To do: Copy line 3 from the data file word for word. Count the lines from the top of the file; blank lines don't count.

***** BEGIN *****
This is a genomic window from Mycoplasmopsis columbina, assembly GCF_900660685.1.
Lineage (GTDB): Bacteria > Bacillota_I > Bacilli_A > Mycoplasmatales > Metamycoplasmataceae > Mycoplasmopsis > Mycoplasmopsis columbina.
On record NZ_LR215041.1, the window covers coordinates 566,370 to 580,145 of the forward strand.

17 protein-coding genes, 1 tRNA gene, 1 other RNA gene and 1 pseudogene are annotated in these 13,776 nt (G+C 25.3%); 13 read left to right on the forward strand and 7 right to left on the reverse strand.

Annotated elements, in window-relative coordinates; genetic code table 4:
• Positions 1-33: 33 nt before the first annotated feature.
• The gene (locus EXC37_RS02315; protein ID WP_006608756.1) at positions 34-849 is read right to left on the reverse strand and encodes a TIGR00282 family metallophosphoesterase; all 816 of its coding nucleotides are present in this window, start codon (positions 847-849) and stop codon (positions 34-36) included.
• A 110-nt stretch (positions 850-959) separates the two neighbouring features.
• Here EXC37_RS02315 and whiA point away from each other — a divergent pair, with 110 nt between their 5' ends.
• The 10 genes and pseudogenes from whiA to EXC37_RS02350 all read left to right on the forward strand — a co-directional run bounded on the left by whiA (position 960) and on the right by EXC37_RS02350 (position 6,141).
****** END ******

On record NZ_LR215041.1, the window covers coordinates 566,370 to 580,145 of the forward strand.